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talking torque

Why don't Ferrari use their Young Driver Academy?

Red Bull have proven that their promoting of Max Verstappen vindicated their young driver programme, why don't Ferrari do the same?

12:04 May 16, 2016
Max

Formula 1 is a funny old game. This time last week we were up in arms questioning the harsh decision by Red Bull to ‘demote’ Daniil Kyvat to Toro Rosso, and ‘promote’ Max Verstappen the other way.

It was harsh, considering it was so early in the season. But Kyvat is still an F1 driver, a luxury rarely afforded to anyone else who has been given the boot.

Still, Red Bull’s decision to give Verstappen a crack at the whip was vindicated. The 18-year old won in his first race for the senior Red Bull squad, on merit, holding off both Ferraris and his team mate.

Much praise indeed. We will love him until his fourth consecutive world title when we’ll start calling the sport boring again.

It is testament to Red Bull’s junior driver programme – they invest in youth, and this investment translates into results. The programme has given us Sebastian Vettel, Daniel Ricciardo, Daniil Kyvat, Carlos Sainz Jr, and Max Verstappen.

It also gave us Jean-Eric Vergne, who we may not have seen the last of.

Of course, for every career made there have been careers ended. Sebastian Buemi and Jaime Alguesuari couldn’t cut the mustard so were shown the door, and several other drivers like Brendan Hartley never even made it to a race seat.

On balance, it works. For all their moaning, the Red Bull set-up has given the sport some great talent. It’s given them four drivers’ titles and four constructor’s titles. The team can be proud of the names it has brought into F1.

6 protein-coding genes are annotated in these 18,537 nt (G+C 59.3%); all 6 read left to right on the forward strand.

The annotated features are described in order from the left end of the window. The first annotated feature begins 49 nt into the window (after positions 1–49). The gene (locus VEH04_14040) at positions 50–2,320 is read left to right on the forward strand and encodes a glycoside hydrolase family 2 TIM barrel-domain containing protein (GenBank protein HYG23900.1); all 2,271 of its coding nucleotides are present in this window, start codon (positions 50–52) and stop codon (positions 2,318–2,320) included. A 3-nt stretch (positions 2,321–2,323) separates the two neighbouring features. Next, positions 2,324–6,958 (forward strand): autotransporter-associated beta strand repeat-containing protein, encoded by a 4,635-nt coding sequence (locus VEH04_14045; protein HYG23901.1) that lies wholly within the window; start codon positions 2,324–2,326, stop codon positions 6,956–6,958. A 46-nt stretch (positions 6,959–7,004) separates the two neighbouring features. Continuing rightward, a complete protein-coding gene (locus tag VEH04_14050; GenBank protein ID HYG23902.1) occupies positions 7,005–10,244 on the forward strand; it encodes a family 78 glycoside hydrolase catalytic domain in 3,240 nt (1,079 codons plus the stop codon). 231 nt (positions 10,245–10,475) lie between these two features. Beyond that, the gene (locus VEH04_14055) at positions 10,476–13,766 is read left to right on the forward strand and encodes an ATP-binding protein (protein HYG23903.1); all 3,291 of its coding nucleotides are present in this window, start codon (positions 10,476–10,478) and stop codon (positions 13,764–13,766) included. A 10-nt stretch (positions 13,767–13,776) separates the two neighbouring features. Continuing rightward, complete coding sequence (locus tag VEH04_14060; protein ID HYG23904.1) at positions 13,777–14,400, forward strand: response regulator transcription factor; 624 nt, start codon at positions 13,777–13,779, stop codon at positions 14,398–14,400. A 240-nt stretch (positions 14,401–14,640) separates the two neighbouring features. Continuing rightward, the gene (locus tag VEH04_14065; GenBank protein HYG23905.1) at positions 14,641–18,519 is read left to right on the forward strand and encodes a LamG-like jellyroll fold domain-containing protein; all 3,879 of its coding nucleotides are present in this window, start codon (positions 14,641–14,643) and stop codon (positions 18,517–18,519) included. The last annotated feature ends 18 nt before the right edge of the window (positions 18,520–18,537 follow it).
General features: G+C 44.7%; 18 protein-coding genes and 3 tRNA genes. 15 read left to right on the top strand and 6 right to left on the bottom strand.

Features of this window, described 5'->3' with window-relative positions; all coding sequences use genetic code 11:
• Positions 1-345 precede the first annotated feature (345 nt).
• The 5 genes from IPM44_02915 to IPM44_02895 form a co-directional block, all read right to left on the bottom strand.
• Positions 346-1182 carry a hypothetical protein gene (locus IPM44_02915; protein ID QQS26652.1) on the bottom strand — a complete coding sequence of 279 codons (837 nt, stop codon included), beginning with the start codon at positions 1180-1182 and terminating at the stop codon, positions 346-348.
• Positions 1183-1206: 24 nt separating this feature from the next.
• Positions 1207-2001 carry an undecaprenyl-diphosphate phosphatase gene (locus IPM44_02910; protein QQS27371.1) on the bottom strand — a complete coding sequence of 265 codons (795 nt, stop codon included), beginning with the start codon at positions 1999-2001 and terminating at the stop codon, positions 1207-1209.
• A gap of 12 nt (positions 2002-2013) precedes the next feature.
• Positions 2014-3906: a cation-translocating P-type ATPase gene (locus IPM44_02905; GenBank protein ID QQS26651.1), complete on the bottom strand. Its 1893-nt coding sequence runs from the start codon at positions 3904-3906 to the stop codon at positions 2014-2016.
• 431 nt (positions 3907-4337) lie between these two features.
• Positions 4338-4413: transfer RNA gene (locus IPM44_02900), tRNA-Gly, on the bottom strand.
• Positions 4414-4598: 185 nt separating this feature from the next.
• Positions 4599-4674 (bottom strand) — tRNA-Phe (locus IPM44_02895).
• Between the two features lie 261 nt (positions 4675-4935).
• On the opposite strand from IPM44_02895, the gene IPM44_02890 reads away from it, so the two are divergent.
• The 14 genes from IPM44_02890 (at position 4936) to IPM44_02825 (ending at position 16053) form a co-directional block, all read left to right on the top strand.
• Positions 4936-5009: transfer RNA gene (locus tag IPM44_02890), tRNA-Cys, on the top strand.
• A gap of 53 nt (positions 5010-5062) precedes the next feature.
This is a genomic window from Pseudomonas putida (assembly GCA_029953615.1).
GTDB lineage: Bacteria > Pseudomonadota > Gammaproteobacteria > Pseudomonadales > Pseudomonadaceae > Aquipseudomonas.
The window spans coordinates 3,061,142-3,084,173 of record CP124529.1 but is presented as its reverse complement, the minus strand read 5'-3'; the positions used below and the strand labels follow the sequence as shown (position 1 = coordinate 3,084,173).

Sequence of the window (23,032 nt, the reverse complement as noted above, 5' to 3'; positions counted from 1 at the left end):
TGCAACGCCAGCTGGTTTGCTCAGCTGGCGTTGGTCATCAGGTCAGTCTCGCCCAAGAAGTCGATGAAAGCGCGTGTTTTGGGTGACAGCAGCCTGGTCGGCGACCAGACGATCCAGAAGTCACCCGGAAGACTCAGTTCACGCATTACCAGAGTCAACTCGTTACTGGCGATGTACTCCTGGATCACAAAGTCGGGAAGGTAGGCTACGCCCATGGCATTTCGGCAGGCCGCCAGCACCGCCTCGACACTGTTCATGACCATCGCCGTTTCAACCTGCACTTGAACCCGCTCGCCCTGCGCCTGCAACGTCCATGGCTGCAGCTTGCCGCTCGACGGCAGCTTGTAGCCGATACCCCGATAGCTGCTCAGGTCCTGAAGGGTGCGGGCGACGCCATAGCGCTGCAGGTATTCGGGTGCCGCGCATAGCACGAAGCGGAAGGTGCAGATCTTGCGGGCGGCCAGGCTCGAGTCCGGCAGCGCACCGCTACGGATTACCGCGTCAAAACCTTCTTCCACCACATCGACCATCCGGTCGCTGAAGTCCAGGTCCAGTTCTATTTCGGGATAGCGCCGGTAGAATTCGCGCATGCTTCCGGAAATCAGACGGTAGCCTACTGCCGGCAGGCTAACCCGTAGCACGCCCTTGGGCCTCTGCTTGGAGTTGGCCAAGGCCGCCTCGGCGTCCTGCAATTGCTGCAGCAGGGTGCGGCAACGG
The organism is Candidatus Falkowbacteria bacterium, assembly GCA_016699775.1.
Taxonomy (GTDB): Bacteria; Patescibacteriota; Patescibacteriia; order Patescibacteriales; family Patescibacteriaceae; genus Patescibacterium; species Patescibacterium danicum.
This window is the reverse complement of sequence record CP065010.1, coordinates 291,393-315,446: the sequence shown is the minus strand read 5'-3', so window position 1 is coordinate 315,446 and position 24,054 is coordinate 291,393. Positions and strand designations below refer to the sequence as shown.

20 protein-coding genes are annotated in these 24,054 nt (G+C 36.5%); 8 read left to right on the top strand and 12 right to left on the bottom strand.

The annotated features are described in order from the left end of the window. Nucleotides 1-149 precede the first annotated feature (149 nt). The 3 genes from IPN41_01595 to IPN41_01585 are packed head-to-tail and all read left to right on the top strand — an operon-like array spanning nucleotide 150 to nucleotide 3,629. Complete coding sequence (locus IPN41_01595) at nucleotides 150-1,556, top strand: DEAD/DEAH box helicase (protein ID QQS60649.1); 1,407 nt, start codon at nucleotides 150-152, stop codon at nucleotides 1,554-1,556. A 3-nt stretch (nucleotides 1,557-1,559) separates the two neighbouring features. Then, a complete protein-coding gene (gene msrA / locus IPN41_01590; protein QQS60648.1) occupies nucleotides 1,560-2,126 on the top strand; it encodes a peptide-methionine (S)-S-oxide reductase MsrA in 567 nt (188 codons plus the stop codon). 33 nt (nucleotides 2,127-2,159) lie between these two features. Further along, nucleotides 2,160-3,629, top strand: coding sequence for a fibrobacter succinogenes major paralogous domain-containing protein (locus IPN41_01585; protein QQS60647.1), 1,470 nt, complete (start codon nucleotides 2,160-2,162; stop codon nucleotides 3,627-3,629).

Which leads us on to Ferrari.

What is the point of the Ferrari Driver Academy? It’s supposed to be the same sort of thing as Red Bull’s, but very little has come of it.

With the tragic exception of the late Jules Bianchi, only Sergio Perez came through the ranks. He was given a race seat in a Ferrari-powered Sauber but was dropped by his parent Maranello side and moved to McLaren, which didn’t work out.

The current four drivers in the scheme are Guiliano Alesi (son of ex-F1 driver Jean Alesi), Charles Leclerc, Guanyu Zhou, and Antonio Fuoco. One would hope that at least one of them, one day, ends up in a Ferrari seat.

But there’s a problem: Ferrari don’t care about driver development. They only ever employ drivers who are proven winners, or at least offer race wins and titles.

During the Schumacher era it was clear who ruled the roost, and a second driver coming on board would need to acknowledge they were a number two – Eddie Irvine, Rubens Barrichello, and Felipe Massa.

After Schumacher retired, the natural flux was for just two quick drivers. There wasn’t much between Raikkonen and Massa, Massa and Alonso, Alonso and Raikkonen, and Raikkonen and Vettel.

Thinking back, it’s hard to recall a time when Ferrari gave a chance to a youngster.

While Red Bull have the luxury of Toro Rosso, Ferrari prefer to send their junior men out to other junior teams (with Ferrari engines), hoping they will learn how to become winners.

Raikkonen won’t be around in the sport for much longer, and a new teammate will be needed to partner Vettel.

Drivers with Ferrari power are aware of this and like to curry favour. Romain Grosjean, for example, is saying all the right things with Haas-Ferrari to impress Maranello bosses, just like Sergio Perez used to do.

Grosjean is certainly a contender and, so to, is former Red Bull teammate Ricciardo. Valtteri Bottas is also in the frame, as is Jenson Button (who being the eldest driver in F1 would likely only be used a stop-gap).

Tellingly, it is reported that Ferrari spoke with Max Verstappen about a switch to Maranello. All too aware of the talent they have on their hands, Red Bull responded by issuing him with a new contract and big-boy seat, locking him down.

‘Get your own’ young star, they said.

That’s right, Ferrari, get your own. You’ve got a programme, use it.